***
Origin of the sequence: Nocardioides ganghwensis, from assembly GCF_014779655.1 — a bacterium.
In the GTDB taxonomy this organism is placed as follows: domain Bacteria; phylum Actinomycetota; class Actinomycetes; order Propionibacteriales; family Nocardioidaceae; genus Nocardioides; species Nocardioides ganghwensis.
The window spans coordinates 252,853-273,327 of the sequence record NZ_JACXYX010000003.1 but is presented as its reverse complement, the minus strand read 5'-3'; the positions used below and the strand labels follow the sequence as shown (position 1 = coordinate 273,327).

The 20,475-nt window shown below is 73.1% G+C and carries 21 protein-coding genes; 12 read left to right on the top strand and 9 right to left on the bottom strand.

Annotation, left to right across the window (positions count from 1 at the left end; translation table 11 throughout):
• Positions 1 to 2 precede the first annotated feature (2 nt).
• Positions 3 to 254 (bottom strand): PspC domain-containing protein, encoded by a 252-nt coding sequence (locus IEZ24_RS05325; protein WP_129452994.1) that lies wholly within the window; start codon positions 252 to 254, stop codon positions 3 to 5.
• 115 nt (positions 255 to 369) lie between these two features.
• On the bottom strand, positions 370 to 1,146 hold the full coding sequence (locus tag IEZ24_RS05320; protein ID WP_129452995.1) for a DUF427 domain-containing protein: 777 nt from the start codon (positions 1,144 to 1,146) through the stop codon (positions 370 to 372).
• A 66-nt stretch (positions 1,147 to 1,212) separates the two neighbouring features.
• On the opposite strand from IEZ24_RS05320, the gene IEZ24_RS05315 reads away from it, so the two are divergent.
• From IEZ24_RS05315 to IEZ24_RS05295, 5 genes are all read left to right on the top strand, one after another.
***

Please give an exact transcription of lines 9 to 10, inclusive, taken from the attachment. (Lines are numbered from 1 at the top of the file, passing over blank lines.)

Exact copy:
• On the bottom strand, positions 370 to 1,146 hold the full coding sequence (locus tag IEZ24_RS05320; protein ID WP_129452995.1) for a DUF427 domain-containing protein: 777 nt from the start codon (positions 1,144 to 1,146) through the stop codon (positions 370 to 372).
• A 66-nt stretch (positions 1,147 to 1,212) separates the two neighbouring features.